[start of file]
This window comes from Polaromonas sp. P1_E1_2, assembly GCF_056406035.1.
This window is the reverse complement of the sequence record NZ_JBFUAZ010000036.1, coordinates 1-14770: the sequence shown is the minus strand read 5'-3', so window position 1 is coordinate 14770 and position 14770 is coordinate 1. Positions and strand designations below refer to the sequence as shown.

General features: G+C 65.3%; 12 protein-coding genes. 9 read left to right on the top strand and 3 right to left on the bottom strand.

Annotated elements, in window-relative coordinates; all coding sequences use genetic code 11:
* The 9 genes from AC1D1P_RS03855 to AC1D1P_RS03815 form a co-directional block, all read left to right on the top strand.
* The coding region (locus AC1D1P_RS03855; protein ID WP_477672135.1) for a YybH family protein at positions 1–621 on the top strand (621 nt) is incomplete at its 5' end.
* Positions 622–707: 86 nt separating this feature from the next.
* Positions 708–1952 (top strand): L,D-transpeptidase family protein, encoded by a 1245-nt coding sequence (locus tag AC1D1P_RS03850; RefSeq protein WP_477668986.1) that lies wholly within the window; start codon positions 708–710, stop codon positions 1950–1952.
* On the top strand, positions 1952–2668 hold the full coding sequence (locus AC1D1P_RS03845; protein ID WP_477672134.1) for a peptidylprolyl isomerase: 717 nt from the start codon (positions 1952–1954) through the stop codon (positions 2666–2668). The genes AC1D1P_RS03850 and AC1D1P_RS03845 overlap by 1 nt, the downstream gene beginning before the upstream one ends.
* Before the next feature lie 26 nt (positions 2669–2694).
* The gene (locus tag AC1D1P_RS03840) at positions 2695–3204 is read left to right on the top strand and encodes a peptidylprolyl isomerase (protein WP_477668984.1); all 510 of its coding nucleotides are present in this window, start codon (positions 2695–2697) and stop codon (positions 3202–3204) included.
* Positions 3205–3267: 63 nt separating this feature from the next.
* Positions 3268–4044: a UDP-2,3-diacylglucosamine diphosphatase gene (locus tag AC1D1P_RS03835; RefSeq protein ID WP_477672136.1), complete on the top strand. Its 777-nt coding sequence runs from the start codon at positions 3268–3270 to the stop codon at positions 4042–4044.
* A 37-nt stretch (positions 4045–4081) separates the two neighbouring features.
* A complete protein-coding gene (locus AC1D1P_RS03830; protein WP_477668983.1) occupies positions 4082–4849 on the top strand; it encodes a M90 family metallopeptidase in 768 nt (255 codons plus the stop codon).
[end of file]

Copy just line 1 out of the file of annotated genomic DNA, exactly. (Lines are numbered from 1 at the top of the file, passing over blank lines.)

This window comes from Polaromonas sp. P1_E1_2, assembly GCF_056406035.1.